Our Gilded Age
SPECIAL COLLECTIONS, MICHIGAN STATE UNIVERSITY LIBRARIES
It has become a cliché to say that we live in a new Gilded Age. True enough, up to a point. Money, mostly new money, rules politics and culture. Corporations merge into ever larger corporations. You have to go back to before World War I to match today's levels of income and wealth inequality.
In some ways, the second Gilded Age is worse than the first. Sure, we live longer now, more of us can read and you don't have to be a white man to be able to vote. But to prove my point, consider two big parties, thrown 110 years apart.
In February 1897 elite lawyer Bradley Martin and his wife, Cornelia, threw a costume ball at the Waldorf. J.P. Morgan dressed as Molière, John Jacob Astor dressed as Henry of Navarre and brandished a sword covered in jewels, and fifty women dressed as Marie Antoinette. But the hosts were so nervous about "men of socialistic tendencies" that they surrounded the hotel with Pinkertons and had the first-floor windows nailed shut.
In February 2007 Blackstone CEO Steve Schwarzman threw himself a sixtieth birthday party for hundreds of his closest friends. Rod Stewart sang for about half an hour, earning a million for his efforts. The party was at the Seventh Regiment Armory on Park Avenue--just seventeen blocks north of the Waldorf. The building has a rich history. In the second half of the nineteenth century the Seventh Regiment, nominally a state National Guard unit, was a kind of private militia staffed by the men of New York's upper class; though they didn't like to fight much, they did put down a strike or two. And the armory itself--decorations by Louis Tiffany--was built at the end of the 1870s (with private funds) as part of an urban-fortress building boom driven by the need to suppress the restive working class. We had populists in the heartland, socialists in the cities and labor radicals everywhere, who wanted to subdue corporate power and redistribute some income. The confrontations were sharp and often violent--but that history is largely forgotten. After the bomb-sniffing dogs had done their work, the biggest security challenge at Schwarzman's party seems to have been keeping the army of photographers safely penned up and nosy onlookers out. No worries about men with socialistic tendencies climbing in the windows to do their revolutionary mischief.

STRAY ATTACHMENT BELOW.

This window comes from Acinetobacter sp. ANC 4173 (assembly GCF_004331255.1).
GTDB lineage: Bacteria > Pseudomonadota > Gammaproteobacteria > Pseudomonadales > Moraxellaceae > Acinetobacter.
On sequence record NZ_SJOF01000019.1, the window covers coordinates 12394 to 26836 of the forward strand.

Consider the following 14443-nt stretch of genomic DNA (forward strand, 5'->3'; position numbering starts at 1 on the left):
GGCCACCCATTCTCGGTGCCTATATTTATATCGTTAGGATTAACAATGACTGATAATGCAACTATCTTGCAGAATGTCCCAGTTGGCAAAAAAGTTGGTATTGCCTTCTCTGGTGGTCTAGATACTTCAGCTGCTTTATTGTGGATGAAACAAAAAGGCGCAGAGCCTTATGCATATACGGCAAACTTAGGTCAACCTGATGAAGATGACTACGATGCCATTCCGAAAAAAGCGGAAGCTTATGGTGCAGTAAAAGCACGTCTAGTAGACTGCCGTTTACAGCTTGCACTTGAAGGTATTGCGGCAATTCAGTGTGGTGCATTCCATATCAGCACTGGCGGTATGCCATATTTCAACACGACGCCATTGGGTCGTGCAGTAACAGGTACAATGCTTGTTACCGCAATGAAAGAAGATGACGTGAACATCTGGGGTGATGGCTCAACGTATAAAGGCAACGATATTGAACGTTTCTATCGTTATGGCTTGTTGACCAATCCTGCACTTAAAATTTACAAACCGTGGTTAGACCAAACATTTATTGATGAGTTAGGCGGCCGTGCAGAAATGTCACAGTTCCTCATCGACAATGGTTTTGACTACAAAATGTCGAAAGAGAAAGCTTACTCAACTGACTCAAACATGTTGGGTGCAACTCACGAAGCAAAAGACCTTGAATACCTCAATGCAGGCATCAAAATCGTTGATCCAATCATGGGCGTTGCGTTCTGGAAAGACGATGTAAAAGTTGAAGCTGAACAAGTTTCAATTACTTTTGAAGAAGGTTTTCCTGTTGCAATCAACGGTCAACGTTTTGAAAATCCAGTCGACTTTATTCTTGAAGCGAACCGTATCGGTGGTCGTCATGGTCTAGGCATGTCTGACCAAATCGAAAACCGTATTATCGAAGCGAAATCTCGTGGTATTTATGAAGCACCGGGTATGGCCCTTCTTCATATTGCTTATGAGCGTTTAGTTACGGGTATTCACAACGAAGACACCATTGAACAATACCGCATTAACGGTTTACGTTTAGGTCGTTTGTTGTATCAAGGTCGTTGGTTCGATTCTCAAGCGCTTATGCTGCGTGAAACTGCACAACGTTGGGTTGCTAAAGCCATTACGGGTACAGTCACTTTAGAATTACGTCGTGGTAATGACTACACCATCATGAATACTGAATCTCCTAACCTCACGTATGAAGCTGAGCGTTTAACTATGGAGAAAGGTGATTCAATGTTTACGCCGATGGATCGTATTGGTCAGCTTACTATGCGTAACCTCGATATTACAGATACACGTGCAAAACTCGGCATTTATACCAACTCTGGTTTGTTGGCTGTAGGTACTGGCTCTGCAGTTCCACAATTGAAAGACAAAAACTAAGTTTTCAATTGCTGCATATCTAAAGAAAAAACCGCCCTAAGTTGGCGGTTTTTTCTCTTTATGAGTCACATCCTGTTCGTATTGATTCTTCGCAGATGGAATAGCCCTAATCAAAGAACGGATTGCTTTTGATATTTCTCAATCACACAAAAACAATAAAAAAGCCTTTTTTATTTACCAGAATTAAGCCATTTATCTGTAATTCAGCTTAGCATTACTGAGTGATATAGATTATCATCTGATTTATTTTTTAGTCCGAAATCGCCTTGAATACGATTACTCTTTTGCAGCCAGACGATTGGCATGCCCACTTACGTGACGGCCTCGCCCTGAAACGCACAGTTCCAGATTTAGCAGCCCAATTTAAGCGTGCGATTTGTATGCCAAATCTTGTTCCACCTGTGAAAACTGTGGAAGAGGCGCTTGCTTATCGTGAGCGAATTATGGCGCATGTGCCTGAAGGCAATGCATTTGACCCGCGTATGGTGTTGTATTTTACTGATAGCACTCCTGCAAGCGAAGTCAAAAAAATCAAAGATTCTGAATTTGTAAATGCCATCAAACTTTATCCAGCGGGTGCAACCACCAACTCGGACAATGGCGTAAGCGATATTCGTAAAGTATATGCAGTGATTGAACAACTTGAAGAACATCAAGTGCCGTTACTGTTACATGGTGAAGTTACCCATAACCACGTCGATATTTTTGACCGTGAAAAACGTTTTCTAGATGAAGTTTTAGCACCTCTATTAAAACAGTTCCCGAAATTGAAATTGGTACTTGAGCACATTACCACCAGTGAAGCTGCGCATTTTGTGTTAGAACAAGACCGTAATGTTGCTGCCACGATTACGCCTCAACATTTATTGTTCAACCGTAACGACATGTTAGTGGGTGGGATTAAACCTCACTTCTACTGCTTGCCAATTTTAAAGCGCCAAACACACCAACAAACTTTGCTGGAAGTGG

After the Martins' party, there was a huge public outcry at its egregious too-muchness, and the couple exiled themselves to England to escape their critics. After his party, Schwarzman got a little bad press, and some unpleasant questions were raised about the low tax rate his private-equity business operates under, but he was hardly driven into exile. In fact, Schwarzman remains comfortably lodged in one of the most spectacular residences in New York City, a Park Avenue apartment that once belonged to John D. Rockefeller Jr.
It's not just the absence of the socialist threat at Schwarzman's party that marks the difference between the Gilded Ages, though that's pretty striking. The contrast in social pretensions is almost as striking. As Sven Beckert shows in his excellent book The Monied Metropolis, the elite of the first Gilded Age dressed as royalty at the Martins' costume ball because they were consciously trying to project themselves as an upper class in a nominally republican, egalitarian society. Our elite, though obviously not afraid to spend on a grand scale, often affect a "just folks" presentation. So, though Schwarzman has his personal chef prepare him stone crabs that cost $400 apiece for a casual Saturday lunch, he hired the profoundly middlebrow Rod Stewart to croon at his birthday party. And though Schwarzman is usually photographed in a business suit, and occasionally in formalwear, many of his Wall Street colleagues prefer open-necked shirts and khakis as their work clothes. Class conflict was a lot more open, on both sides of the divide, a century ago.
Of course, the style of dress that's come to be known as hedge-fund casual isn't bought at your local Nordstrom's. A couple of years ago, the Wall Street Journal put together a representative outfit that a male hedge-funder would wear to work in Greenwich, Connecticut (the epicenter of the industry): shoes by Cole Haan, $365; trousers by Ermenegildo Zegna, $495; shirt by Armani, $315; messenger bag (no dorky briefcase!) by Tumi, $395. Total, not including underwear and socks: $1,570--not all that much below $1,874, the average household's annual expenditure on clothing in 2006. But that's just for the hedge-fund rank and file; for the top guys, who take in a billion a year or more, it's private jets and even personal submarines.